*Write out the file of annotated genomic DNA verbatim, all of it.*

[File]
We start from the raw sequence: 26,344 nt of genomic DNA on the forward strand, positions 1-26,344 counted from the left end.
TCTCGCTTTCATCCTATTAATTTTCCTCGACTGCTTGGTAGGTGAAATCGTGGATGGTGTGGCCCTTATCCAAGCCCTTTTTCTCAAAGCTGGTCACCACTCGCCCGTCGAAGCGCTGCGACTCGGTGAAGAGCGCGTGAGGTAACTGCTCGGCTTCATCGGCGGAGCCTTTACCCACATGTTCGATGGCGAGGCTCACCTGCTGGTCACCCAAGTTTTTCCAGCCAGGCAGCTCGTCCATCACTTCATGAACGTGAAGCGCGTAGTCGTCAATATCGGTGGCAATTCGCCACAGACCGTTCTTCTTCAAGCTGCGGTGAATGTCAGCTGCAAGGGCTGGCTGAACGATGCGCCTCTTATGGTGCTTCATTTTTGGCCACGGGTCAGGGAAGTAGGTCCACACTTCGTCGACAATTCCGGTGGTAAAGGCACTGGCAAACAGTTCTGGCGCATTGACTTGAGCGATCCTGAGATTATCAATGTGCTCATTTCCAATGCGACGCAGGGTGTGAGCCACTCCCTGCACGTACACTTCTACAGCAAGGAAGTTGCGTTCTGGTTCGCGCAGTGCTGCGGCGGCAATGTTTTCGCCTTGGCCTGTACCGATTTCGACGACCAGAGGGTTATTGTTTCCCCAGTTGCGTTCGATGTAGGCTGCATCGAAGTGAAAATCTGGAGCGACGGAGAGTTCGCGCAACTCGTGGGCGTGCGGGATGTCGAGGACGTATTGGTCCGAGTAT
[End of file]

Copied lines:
We start from the raw sequence: 26,344 nt of genomic DNA on the forward strand, positions 1-26,344 counted from the left end.
TCTCGCTTTCATCCTATTAATTTTCCTCGACTGCTTGGTAGGTGAAATCGTGGATGGTGTGGCCCTTATCCAAGCCCTTTTTCTCAAAGCTGGTCACCACTCGCCCGTCGAAGCGCTGCGACTCGGTGAAGAGCGCGTGAGGTAACTGCTCGGCTTCATCGGCGGAGCCTTTACCCACATGTTCGATGGCGAGGCTCACCTGCTGGTCACCCAAGTTTTTCCAGCCAGGCAGCTCGTCCATCACTTCATGAACGTGAAGCGCGTAGTCGTCAATATCGGTGGCAATTCGCCACAGACCGTTCTTCTTCAAGCTGCGGTGAATGTCAGCTGCAAGGGCTGGCTGAACGATGCGCCTCTTATGGTGCTTCATTTTTGGCCACGGGTCAGGGAAGTAGGTCCACACTTCGTCGACAATTCCGGTGGTAAAGGCACTGGCAAACAGTTCTGGCGCATTGACTTGAGCGATCCTGAGATTATCAATGTGCTCATTTCCAATGCGACGCAGGGTGTGAGCCACTCCCTGCACGTACACTTCTACAGCAAGGAAGTTGCGTTCTGGTTCGCGCAGTGCTGCGGCGGCAATGTTTTCGCCTTGGCCTGTACCGATTTCGACGACCAGAGGGTTATTGTTTCCCCAGTTGCGTTCGATGTAGGCTGCATCGAAGTGAAAATCTGGAGCGACGGAGAGTTCGCGCAACTCGTGGGCGTGCGGGATGTCGAGGACGTATTGGTCCGAGTAT